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Steven M. Denenberg, M.D.
Dr. Denenberg's articles on Medium.com.
rhinoplasty
 
Views of this rhinoplasty patient:

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She has a nice strong chin, which draws your attention away from the strength of the nose's projection.  Projection is one of the features of the nose that we can measure numerically, unlike most of the changes that have to do with words describing shapes or curves.  Her nose was deprojected by almost seven millimeters, more than one-fourth of an inch.

Compare her upper lip in the two photos.  A projecting nose will cause the upper lip to pull forward onto the bottom of the nose.  In the after picture, her upper lip has a more normal position because the nose is no longer projecting out too far; it's not yanking the upper lip forward anymore.


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All views of this rhinoplasty patient:
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current: Left profile
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or to arrange a personal consultation.


Next: an example of the solid advice Dr. Denenberg gives patients on RealSelf.com.
Get that advice for your own situation by emailing your photos to Dr. Denenberg.

Questioner: Is my nose tip broken?
As a child I had a bad fall on my nose. Ever since it has gradually got worse over the years. I have trouble breathing from my left nostril and I have a poor sense of smell. I can feel a split at the front of the tip. Also if I squeeze my nose tip it feels springy. I'm not sure if this is related, but I suffer with nose bleeds alot too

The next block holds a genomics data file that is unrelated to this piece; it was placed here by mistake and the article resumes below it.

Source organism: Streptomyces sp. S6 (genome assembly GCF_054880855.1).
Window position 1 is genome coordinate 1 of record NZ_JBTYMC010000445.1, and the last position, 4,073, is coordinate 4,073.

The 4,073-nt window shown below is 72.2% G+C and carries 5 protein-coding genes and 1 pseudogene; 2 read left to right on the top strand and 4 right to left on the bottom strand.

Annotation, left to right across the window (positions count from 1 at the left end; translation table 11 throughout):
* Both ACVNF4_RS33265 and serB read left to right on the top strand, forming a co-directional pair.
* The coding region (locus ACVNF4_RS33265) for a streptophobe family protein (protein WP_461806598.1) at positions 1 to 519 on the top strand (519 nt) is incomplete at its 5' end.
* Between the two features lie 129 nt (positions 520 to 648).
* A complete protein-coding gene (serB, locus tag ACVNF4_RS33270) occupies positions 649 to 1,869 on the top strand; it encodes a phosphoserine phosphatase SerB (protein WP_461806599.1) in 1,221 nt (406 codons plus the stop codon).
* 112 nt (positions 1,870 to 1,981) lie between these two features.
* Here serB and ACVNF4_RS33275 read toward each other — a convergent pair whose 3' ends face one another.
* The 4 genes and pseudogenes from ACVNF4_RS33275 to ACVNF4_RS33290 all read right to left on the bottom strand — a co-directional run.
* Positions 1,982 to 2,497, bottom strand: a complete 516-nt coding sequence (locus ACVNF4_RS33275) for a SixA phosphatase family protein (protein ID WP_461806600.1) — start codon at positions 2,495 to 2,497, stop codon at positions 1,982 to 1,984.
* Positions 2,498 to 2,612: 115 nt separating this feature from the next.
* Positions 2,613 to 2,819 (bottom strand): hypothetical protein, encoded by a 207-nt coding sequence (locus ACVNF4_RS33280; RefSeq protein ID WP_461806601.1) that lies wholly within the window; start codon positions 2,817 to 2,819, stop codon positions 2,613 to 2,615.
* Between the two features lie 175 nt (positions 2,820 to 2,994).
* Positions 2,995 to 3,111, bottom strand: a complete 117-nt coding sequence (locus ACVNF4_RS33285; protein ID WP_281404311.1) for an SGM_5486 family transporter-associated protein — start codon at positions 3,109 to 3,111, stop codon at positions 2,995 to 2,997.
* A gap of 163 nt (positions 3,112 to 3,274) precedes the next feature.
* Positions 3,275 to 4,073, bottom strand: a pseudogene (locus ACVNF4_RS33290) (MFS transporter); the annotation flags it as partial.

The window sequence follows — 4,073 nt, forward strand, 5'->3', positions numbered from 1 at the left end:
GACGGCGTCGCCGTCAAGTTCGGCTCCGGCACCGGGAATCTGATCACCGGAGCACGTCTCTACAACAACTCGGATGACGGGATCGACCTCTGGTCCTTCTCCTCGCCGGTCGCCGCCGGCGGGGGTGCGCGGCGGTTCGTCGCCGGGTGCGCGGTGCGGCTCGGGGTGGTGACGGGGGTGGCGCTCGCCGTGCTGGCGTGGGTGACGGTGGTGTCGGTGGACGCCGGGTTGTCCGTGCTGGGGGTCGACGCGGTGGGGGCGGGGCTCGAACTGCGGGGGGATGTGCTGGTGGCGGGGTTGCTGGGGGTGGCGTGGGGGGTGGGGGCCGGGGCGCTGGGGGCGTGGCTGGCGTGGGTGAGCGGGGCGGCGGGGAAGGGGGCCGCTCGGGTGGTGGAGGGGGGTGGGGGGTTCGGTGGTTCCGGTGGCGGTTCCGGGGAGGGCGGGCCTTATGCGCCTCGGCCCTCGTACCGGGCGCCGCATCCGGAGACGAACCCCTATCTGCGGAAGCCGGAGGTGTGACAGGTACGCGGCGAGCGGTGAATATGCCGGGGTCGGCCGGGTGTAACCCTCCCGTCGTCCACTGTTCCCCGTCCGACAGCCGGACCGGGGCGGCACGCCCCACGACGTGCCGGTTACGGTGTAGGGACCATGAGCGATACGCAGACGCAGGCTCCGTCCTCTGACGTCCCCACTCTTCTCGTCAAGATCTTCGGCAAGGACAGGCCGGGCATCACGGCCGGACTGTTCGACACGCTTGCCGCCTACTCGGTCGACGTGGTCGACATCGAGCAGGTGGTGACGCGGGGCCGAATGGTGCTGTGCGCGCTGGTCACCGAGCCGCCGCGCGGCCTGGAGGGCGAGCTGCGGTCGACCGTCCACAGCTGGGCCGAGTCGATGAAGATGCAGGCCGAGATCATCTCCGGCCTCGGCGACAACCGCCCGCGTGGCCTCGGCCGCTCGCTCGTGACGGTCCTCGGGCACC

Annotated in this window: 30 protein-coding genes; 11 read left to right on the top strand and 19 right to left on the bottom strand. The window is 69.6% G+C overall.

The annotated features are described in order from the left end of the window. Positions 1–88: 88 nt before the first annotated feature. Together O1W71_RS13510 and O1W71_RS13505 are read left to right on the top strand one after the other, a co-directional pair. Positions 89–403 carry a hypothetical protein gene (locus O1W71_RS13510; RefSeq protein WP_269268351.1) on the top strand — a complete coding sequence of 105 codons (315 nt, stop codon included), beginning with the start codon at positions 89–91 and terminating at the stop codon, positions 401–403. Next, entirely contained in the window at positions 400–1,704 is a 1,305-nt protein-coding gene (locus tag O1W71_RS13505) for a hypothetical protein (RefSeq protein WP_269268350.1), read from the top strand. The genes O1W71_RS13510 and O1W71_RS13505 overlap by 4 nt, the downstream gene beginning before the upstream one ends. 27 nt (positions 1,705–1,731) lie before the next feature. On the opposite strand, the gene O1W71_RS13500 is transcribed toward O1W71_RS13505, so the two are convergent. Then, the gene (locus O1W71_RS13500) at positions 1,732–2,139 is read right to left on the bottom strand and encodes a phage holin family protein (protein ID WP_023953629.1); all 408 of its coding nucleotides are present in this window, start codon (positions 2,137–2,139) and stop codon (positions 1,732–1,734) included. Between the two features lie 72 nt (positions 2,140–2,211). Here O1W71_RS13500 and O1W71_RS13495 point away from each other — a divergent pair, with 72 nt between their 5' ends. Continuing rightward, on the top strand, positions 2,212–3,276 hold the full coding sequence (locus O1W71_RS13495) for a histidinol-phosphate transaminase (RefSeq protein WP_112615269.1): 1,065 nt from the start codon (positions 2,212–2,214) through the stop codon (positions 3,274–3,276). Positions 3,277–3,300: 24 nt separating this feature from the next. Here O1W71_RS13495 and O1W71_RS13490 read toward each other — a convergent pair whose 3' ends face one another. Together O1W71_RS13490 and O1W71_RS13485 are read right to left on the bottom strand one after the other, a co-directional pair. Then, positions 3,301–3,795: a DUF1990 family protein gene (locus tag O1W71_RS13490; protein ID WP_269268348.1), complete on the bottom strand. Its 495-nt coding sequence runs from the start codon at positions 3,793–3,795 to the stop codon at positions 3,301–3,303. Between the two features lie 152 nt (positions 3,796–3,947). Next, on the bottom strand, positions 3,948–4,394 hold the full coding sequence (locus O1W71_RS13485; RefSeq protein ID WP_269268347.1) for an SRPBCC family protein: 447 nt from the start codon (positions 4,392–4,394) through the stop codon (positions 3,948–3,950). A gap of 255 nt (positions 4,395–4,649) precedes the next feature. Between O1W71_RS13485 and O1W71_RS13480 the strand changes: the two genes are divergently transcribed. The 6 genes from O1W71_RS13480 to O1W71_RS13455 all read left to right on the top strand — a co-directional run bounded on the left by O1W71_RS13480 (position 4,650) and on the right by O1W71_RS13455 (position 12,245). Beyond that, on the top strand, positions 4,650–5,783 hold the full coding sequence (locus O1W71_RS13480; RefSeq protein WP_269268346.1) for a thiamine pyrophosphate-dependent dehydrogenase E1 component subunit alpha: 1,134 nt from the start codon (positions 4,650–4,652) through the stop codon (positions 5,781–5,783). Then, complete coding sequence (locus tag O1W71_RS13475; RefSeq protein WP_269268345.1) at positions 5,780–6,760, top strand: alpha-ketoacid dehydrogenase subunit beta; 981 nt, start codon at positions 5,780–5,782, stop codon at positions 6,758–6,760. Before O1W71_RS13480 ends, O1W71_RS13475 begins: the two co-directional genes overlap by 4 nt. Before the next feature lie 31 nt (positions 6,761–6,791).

(Questioner submitted photos)

Dr. Denenberg's answer: Your nose isn't broken, but you must be very careful in selecting a surgeon.
The split and the springiness and the size of your tip are all related to the fact that the two cartilages that form the tip of your nose are fairly large and asymmetric. Your skin is thin, so it's easy to see, and even feel, the contour of those cartilages under the skin.

This all means that if you decide to have a rhinoplasty, you must be very, very careful about selecting the right surgeon. The vast majority of rhinoplasty surgeons do not have the skill and expertise to handle your tip cartilages, which cartilages pose a significant technical challenge.

When evaluating surgeons, you must insist on seeing before and after photos of their other patients. Look to see whether the doctor has been able to handle large tips like yours. If the photos only show profile views, like shaving off a hump, that's not good enough evidence for your situation. Generally, the three-quarter views show the tip cartilages best.

Link to this question on RealSelf.com